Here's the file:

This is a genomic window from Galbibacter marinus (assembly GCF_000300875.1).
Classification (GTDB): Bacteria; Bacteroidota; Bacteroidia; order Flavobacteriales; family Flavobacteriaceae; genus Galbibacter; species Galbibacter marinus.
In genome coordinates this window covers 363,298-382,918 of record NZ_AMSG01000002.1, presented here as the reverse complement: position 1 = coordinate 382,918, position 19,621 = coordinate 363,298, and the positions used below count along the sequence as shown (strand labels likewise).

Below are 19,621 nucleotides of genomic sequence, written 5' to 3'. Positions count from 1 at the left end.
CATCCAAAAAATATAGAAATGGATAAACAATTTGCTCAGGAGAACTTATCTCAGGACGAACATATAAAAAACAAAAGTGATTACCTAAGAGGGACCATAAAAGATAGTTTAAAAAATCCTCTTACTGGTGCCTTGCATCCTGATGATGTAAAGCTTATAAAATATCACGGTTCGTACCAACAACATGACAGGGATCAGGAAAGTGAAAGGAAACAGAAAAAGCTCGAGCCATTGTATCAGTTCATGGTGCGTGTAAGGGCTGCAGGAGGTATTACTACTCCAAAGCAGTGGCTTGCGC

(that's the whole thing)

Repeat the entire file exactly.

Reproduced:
This is a genomic window from Galbibacter marinus (assembly GCF_000300875.1).
Classification (GTDB): Bacteria; Bacteroidota; Bacteroidia; order Flavobacteriales; family Flavobacteriaceae; genus Galbibacter; species Galbibacter marinus.
In genome coordinates this window covers 363,298-382,918 of record NZ_AMSG01000002.1, presented here as the reverse complement: position 1 = coordinate 382,918, position 19,621 = coordinate 363,298, and the positions used below count along the sequence as shown (strand labels likewise).

Below are 19,621 nucleotides of genomic sequence, written 5' to 3'. Positions count from 1 at the left end.
CATCCAAAAAATATAGAAATGGATAAACAATTTGCTCAGGAGAACTTATCTCAGGACGAACATATAAAAAACAAAAGTGATTACCTAAGAGGGACCATAAAAGATAGTTTAAAAAATCCTCTTACTGGTGCCTTGCATCCTGATGATGTAAAGCTTATAAAATATCACGGTTCGTACCAACAACATGACAGGGATCAGGAAAGTGAAAGGAAACAGAAAAAGCTCGAGCCATTGTATCAGTTCATGGTGCGTGTAAGGGCTGCAGGAGGTATTACTACTCCAAAGCAGTGGCTTGCGC